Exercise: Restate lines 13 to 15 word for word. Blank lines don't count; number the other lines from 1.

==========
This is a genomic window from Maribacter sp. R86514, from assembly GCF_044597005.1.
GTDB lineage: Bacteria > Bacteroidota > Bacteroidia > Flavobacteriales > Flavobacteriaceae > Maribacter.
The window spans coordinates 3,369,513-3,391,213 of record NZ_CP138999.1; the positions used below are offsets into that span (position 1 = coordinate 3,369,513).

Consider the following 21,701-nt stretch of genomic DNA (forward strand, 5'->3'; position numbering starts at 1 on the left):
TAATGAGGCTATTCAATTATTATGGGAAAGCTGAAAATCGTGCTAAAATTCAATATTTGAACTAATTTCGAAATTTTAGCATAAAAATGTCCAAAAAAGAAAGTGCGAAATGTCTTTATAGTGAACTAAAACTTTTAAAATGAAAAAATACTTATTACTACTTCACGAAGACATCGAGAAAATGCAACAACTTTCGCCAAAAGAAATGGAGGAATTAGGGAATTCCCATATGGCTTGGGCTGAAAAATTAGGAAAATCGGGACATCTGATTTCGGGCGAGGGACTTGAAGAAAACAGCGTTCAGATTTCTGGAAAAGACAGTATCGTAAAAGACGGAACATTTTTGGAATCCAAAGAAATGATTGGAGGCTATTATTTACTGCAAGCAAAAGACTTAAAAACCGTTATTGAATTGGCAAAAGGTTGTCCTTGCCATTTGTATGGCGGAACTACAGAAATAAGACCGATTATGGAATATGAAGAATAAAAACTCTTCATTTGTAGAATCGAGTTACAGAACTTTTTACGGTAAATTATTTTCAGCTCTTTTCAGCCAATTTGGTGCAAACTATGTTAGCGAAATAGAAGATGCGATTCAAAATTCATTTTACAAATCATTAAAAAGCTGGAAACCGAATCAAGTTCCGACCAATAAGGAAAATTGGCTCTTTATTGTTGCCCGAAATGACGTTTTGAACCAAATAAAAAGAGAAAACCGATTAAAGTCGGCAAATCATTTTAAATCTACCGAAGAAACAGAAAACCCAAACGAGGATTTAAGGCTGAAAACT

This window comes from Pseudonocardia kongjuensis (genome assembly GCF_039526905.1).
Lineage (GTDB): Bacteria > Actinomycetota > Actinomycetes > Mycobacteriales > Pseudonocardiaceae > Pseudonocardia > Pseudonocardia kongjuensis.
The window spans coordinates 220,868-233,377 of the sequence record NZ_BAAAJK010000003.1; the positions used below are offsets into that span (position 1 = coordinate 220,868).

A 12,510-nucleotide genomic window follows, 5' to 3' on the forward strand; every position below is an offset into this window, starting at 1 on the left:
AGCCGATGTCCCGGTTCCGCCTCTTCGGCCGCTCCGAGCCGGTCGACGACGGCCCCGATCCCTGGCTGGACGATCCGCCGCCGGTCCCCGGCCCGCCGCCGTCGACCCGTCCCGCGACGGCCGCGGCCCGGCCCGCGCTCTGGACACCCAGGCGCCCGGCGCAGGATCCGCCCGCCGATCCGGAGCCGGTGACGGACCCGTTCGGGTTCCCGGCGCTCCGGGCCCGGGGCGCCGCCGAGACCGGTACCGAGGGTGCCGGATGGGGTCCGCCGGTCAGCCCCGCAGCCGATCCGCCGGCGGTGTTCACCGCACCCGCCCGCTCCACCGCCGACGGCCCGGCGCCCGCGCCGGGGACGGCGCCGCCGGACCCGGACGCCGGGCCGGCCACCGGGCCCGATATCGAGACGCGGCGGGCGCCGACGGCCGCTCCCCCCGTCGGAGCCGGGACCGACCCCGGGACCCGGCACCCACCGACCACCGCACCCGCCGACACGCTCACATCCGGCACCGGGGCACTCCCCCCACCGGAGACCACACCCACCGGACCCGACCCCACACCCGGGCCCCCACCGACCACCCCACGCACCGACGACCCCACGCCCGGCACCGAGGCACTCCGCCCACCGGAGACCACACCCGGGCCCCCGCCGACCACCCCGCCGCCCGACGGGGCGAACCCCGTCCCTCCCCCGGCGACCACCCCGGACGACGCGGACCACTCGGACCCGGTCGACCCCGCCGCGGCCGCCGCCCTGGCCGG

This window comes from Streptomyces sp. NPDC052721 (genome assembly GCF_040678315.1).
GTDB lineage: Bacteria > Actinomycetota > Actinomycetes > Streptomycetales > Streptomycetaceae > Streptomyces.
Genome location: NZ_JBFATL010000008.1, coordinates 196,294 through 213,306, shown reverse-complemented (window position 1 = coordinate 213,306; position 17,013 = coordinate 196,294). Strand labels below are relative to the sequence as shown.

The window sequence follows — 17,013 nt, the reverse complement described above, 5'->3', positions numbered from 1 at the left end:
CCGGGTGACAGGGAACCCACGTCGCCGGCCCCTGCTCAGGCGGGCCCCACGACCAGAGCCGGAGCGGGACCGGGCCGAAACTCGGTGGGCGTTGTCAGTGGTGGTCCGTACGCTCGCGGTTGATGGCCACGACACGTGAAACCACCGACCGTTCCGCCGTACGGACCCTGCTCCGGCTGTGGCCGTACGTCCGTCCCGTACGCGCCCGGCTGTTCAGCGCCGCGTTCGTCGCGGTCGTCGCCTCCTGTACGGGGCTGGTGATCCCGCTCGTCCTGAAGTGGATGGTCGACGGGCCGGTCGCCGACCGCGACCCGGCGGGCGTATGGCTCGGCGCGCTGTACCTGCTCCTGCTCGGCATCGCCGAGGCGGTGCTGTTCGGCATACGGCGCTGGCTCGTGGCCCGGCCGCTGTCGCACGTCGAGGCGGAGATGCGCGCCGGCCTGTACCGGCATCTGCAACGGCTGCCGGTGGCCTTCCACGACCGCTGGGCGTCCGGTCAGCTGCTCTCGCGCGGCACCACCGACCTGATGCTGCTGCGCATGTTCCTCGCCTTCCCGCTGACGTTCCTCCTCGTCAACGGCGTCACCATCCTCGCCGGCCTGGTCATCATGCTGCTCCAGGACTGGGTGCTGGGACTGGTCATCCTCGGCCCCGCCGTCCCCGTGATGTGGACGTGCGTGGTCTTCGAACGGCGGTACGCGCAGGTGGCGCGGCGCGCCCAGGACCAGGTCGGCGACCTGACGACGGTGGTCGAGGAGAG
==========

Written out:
Genome location: NZ_JBFATL010000008.1, coordinates 196,294 through 213,306, shown reverse-complemented (window position 1 = coordinate 213,306; position 17,013 = coordinate 196,294). Strand labels below are relative to the sequence as shown.

The window sequence follows — 17,013 nt, the reverse complement described above, 5'->3', positions numbered from 1 at the left end:
CCGGGTGACAGGGAACCCACGTCGCCGGCCCCTGCTCAGGCGGGCCCCACGACCAGAGCCGGAGCGGGACCGGGCCGAAACTCGGTGGGCGTTGTCAGTGGTGGTCCGTACGCTCGCGGTTGATGGCCACGACACGTGAAACCACCGACCGTTCCGCCGTACGGACCCTGCTCCGGCTGTGGCCGTACGTCCGTCCCGTACGCGCCCGGCTGTTCAGCGCCGCGTTCGTCGCGGTCGTCGCCTCCTGTACGGGGCTGGTGATCCCGCTCGTCCTGAAGTGGATGGTCGACGGGCCGGTCGCCGACCGCGACCCGGCGGGCGTATGGCTCGGCGCGCTGTACCTGCTCCTGCTCGGCATCGCCGAGGCGGTGCTGTTCGGCATACGGCGCTGGCTCGTGGCCCGGCCGCTGTCGCACGTCGAGGCGGAGATGCGCGCCGGCCTGTACCGGCATCTGCAACGGCTGCCGGTGGCCTTCCACGACCGCTGGGCGTCCGGTCAGCTGCTCTCGCGCGGCACCACCGACCTGATGCTGCTGCGCATGTTCCTCGCCTTCCCGCTGACGTTCCTCCTCGTCAACGGCGTCACCATCCTCGCCGGCCTGGTCATCATGCTGCTCCAGGACTGGGTGCTGGGACTGGTCATCCTCGGCCCCGCCGTCCCCGTGATGTGGACGTGCGTGGTCTTCGAACGGCGGTACGCGCAGGTGGCGCGGCGCGCCCAGGACCAGGTCGGCGACCTGACGACGGTGGTCGAGGAGAG